John F. Olson is a founding partner of Gibson, Dunn & Crutcher’s Washington, D.C. office. Mr. Olson has extensive experience in general representation of business organizations as to corporate governance, corporate securities, corporate finance, and merger and acquisition matters. He has counseled many boards of directors and board committees on governance issues and in assessing shareholder litigation, responding to business combination proposals and conducting internal investigations. He also has represented firms and individuals in defense of Securities and Exchange Commission and other governmental investigations. Mr. Olson served from 2000 to 2005 as chairman of the ABA Business Law Section’s Committee on Corporate Governance, and was also a member of the Presidential Task Force on Corporate Responsibility appointed by the President of the ABA.
Brandon J. Rees is the deputy director of the Office of Investment for the American Federation of Labor and Congress of Industrial Organizations (AFL-CIO). He first joined the AFL-CIO’s Office of Investment in 1997. As deputy director, his responsibilities include corporate governance shareholder initiatives and executive compensation issues. He received his B.A. in Economics and J.D. from U.C. Berkeley where he served as co-editor in chief of the Berkeley Journal of Employment and Labor Law.
The AFL-CIO is a federation of 57 labor unions who represent 11.5 million members. Union sponsored pension and employee benefit funds hold approximately $450 billion in assets and are a leading voice for corporate governance reform in the capital markets. The AFL-CIO’s Office of Investment promotes the interests of worker-beneficiaries by leading shareholder initiatives, advocating for legislative and regulatory reform, and supporting active ownership strategies by worker funds.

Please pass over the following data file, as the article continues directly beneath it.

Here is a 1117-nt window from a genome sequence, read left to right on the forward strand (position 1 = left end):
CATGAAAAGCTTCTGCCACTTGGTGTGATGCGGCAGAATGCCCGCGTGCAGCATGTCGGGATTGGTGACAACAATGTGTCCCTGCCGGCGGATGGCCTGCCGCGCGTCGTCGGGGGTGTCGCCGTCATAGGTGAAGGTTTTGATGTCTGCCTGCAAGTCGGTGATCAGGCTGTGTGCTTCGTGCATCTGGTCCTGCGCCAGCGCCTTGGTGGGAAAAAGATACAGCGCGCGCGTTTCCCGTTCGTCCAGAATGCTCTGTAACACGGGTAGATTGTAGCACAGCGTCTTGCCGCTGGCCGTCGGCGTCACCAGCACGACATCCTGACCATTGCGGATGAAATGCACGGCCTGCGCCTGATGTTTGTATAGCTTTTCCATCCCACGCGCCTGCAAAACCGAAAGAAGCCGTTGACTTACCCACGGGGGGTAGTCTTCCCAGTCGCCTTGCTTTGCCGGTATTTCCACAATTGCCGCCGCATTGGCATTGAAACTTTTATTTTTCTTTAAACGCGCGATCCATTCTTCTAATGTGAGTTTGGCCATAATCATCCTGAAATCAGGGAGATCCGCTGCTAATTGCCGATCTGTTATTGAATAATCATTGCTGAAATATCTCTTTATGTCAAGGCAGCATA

Vice Chancellor Leo E. Strine, Jr.
The Honorable Leo E. Strine, Jr. became a vice chancellor of the court of Chancery in November, 1998. Immediately prior, Vice Chancellor Strine was counsel to Governor Thomas R. Carper since 1993. Before his position with Governor Carper, Vice Chancellor Strine served as a corporate litigator at Skadden, Arps, Slate, Meagher & Flom and as law clerk to Judge Walter K. Stapleton of the U.S. Court of Appeals for the Third Circuit and Chief Judge John F. Gerry of the U.S. District Court for the District of New Jersey.